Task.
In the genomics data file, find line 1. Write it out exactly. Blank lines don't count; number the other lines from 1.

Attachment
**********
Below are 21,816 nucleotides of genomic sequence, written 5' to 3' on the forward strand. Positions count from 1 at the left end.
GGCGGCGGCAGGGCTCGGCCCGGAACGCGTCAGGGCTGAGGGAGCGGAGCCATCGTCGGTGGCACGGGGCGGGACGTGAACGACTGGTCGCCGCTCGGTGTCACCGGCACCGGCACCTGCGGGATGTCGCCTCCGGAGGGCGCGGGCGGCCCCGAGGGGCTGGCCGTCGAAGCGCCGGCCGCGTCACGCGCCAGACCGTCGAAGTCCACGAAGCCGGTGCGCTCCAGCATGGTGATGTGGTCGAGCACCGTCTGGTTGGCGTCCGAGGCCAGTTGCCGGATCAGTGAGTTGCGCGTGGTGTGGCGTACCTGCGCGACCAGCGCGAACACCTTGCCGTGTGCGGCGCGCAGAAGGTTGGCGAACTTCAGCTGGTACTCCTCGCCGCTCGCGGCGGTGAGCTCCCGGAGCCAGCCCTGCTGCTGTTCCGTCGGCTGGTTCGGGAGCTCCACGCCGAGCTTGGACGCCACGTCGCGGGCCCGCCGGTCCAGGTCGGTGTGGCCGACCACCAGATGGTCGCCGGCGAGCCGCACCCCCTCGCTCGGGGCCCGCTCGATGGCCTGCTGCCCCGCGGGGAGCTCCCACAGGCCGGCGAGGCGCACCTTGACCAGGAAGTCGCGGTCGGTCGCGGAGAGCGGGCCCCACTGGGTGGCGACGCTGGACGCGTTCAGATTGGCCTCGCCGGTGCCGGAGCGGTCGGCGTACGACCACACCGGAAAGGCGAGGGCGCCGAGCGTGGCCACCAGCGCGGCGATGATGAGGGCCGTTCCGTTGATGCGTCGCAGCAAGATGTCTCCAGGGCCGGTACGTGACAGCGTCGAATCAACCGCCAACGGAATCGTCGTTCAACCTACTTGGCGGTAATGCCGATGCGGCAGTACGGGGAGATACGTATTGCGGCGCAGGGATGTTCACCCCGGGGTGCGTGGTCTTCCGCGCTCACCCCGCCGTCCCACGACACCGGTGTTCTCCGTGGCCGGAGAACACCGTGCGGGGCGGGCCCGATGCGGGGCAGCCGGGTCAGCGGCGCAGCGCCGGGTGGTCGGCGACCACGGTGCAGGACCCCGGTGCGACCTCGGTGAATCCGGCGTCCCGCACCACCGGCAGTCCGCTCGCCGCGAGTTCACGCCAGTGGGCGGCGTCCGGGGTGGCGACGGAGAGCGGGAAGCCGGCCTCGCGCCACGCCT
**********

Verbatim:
Below are 21,816 nucleotides of genomic sequence, written 5' to 3' on the forward strand. Positions count from 1 at the left end.